The woman sitting next to me was carrying a HUGE bible, (about 17" x 11") weird, right? Occasionally she would look at me and I knew she was wondering why a grown woman was reading a book meant for middle school kids, but I kept reading. And when I asked her to turn on my light because I was too short, I am sure she thought I was reading at the appropriate level for my intellect. But I kept reading.

     When Lucas came home from the war and his mom greeted him, I cried. I cried because I am a mom and because I was the kid Gary writes for. In a voice used for a seven year old, bible lady told me it would be okay, we were going to take off soon.

     I finished the book, almost at the exact time the wheels touched down. I was home. On the way home from the airport, I told my husband about the kid I write for. It felt good to say it out loud.

     "I was that kid" I said.

     "Sometimes you still are" he said.

     Maybe that bible lady wasn't too far off. During that flight, reading that book, I was that kid. When I was eleven, a book changed me. It changed the way I looked at my life and gave me hope for my future.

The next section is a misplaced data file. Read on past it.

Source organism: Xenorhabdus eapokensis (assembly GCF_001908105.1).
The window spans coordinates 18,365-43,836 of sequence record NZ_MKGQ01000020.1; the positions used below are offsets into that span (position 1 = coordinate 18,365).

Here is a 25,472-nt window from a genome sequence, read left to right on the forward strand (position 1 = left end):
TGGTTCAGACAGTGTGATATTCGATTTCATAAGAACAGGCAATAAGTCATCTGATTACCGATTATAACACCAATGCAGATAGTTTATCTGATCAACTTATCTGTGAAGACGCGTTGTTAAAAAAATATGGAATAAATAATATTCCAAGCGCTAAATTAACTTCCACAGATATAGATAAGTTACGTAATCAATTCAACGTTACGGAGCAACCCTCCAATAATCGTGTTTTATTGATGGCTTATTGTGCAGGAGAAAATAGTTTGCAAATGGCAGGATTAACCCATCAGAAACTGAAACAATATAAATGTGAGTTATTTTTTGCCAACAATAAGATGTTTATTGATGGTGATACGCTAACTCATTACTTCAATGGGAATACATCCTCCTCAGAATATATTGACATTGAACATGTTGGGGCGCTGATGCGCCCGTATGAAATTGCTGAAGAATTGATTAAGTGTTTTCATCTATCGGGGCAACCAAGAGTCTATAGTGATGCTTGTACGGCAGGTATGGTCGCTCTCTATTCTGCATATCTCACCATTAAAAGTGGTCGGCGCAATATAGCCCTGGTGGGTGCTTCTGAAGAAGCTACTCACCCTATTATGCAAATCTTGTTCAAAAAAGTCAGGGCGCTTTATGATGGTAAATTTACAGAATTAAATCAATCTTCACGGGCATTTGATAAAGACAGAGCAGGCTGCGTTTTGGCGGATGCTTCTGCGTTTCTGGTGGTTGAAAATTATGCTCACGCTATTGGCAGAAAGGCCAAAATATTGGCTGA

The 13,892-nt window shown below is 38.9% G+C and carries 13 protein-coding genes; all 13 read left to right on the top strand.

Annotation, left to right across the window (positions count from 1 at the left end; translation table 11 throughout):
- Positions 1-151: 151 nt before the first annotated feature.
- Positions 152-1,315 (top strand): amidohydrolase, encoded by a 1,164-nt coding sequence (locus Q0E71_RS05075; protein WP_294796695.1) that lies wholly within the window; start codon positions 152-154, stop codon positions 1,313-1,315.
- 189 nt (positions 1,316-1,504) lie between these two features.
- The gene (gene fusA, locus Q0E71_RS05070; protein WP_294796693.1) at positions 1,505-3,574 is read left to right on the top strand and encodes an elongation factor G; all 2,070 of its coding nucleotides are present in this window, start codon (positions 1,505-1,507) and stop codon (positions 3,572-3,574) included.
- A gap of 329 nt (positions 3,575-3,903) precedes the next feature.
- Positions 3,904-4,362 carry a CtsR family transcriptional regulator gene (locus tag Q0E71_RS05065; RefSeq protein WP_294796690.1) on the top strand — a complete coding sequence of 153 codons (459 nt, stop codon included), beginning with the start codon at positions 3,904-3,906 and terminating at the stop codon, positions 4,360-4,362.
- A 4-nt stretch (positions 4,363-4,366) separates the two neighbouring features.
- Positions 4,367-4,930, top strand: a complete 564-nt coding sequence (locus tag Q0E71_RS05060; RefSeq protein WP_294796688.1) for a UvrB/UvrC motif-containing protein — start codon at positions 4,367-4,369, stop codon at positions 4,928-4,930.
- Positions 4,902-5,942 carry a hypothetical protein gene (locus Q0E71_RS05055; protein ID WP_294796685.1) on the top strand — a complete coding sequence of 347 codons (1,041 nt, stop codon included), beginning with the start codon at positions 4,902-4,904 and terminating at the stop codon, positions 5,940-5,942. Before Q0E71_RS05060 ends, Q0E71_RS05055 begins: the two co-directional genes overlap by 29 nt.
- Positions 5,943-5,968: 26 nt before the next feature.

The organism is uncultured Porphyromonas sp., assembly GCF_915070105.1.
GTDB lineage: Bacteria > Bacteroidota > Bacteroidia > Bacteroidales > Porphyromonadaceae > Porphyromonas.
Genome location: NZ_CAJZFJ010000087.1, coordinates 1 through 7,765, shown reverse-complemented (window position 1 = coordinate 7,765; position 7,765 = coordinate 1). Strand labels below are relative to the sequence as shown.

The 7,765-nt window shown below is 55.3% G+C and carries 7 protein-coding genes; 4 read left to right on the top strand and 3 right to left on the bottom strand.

Thank you Gary D. Schmidt. Thank you for writing for the kid I was and sometimes, the kid I still am.

     So whether you write with words or with pictures, ALWAYS remember who you are writing for. You might be writing for me.


Monday, February 8, 2016

New York, New York

     Ready or not, NY here I come. Anxiety, stress and stomach cramps should set in sometime Wednesday. Leaving the comfort of my studio and the company of my dog for the Big City is a bit daunting. I've been to enough conferences to know that I'm not going to land a six figure, four book deal or sign with my dream agent. I am looking forward to meeting a few Facebook friends in person, connecting with my online critique group members, and soaking up some knowledge from  all those smart, talented  SCBWI people.